Citigroup’s China economist has returned from a trip to Beijing and says the government may put off any talk or action on moving the economy away from heavy state investment in order to achieve its 2013 growth target of 7.5 per cent.
“Premier Li Keqiang’s speech last week, for the first time since taking office, signaled that the government may put growth ahead of reform,” says Minggao Shen. “Many experts we met believed that 7.5 per cent is the likely floor for this year. It’s possible that this target could be reduced to 7 per cent next year.”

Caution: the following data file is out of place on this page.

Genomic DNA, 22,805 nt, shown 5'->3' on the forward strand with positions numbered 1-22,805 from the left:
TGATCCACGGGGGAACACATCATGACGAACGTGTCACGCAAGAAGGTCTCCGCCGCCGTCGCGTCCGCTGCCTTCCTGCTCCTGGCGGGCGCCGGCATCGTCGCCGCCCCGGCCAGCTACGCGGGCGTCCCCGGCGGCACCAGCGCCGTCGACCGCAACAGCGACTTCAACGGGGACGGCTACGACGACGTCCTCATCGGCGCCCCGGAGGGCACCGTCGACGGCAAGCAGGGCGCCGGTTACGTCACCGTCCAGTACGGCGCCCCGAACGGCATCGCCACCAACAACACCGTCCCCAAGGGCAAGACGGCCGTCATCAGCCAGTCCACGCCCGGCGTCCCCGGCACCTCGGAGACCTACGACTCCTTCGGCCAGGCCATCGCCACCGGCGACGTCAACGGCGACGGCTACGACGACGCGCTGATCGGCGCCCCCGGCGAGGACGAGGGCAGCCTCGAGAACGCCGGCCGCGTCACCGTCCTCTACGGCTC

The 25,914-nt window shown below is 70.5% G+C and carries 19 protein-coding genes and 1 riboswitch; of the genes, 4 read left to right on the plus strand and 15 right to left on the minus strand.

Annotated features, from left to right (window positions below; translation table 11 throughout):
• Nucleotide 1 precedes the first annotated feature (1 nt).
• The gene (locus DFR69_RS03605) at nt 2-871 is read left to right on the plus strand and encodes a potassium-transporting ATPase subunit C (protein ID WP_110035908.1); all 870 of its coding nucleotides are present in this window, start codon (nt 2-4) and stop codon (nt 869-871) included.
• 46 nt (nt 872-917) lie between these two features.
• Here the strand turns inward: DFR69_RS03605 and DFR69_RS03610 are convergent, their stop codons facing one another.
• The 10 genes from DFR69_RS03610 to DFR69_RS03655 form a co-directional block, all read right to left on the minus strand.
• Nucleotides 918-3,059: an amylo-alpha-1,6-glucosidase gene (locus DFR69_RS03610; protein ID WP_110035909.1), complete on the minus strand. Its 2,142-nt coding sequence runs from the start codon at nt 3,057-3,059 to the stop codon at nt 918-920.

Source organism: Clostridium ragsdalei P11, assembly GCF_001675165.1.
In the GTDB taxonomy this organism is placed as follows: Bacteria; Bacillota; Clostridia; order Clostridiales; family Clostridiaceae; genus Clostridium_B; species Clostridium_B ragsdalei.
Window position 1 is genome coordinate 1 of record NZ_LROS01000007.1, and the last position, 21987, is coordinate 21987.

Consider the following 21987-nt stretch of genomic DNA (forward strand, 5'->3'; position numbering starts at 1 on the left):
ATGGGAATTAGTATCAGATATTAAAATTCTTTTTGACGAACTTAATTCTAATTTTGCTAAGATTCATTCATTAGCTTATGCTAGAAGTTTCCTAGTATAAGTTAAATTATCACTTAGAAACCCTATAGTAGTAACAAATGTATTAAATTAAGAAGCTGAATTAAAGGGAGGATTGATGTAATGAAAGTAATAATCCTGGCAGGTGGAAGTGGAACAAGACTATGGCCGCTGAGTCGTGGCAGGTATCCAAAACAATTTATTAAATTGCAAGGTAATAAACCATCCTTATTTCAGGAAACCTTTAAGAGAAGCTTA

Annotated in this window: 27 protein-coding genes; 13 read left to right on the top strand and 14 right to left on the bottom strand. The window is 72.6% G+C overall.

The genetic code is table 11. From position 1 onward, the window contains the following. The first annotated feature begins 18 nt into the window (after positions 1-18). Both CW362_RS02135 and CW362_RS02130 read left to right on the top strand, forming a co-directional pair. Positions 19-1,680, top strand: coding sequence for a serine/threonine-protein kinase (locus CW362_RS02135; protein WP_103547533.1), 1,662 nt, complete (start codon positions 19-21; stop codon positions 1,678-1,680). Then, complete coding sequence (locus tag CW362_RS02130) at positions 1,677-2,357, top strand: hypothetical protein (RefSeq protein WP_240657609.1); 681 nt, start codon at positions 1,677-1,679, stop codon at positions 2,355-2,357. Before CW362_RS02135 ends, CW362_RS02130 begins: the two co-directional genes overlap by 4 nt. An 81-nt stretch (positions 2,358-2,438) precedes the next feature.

Some observers of the Chinese economy believe the world’s second-largest economy will struggle to meet its growth target this year. China’s finance minister Lou Jiwei said earlier this month said the economy could cope with growth of 6.5 per cent.
Still, the spot price for iron ore imported through the northeast Chinese port of Tianjin rose for the seventh consecutive day to $US130.40, perhaps indicating that steel production and industrial sector activity in China remains healthy.
The Tianjin spot iron ore price has gained 15 per cent since June 26, according to Bloomberg data.
At 1428 AEST shares in Rio Tinto, the world’s biggest iron ore miner, were up 54 cents, or 1 per cent, to $56.69. Iron ore miner Fortescue was unchanged at $3.71 while BHP was down 7 cents, or 0.2 per cent, to $34.12.